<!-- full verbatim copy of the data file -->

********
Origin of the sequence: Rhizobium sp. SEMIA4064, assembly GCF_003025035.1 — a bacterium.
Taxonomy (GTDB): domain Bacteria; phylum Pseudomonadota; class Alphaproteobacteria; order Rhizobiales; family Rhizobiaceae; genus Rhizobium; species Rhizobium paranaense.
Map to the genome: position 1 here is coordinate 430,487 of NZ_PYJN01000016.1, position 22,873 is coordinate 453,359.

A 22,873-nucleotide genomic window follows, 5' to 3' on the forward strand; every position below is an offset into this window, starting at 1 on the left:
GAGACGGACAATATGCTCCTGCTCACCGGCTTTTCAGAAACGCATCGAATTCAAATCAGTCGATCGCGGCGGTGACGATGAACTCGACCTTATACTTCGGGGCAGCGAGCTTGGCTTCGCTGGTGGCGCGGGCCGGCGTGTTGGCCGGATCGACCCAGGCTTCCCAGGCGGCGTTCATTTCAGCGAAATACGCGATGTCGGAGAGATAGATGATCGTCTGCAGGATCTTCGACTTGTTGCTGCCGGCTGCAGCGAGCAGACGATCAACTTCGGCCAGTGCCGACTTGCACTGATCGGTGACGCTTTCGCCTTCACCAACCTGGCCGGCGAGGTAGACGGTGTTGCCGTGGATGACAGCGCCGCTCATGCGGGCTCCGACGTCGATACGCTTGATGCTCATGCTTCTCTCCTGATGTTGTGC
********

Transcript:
Origin of the sequence: Rhizobium sp. SEMIA4064, assembly GCF_003025035.1 — a bacterium.
Taxonomy (GTDB): domain Bacteria; phylum Pseudomonadota; class Alphaproteobacteria; order Rhizobiales; family Rhizobiaceae; genus Rhizobium; species Rhizobium paranaense.
Map to the genome: position 1 here is coordinate 430,487 of NZ_PYJN01000016.1, position 22,873 is coordinate 453,359.

A 22,873-nucleotide genomic window follows, 5' to 3' on the forward strand; every position below is an offset into this window, starting at 1 on the left:
GAGACGGACAATATGCTCCTGCTCACCGGCTTTTCAGAAACGCATCGAATTCAAATCAGTCGATCGCGGCGGTGACGATGAACTCGACCTTATACTTCGGGGCAGCGAGCTTGGCTTCGCTGGTGGCGCGGGCCGGCGTGTTGGCCGGATCGACCCAGGCTTCCCAGGCGGCGTTCATTTCAGCGAAATACGCGATGTCGGAGAGATAGATGATCGTCTGCAGGATCTTCGACTTGTTGCTGCCGGCTGCAGCGAGCAGACGATCAACTTCGGCCAGTGCCGACTTGCACTGATCGGTGACGCTTTCGCCTTCACCAACCTGGCCGGCGAGGTAGACGGTGTTGCCGTGGATGACAGCGCCGCTCATGCGGGCTCCGACGTCGATACGCTTGATGCTCATGCTTCTCTCCTGATGTTGTGC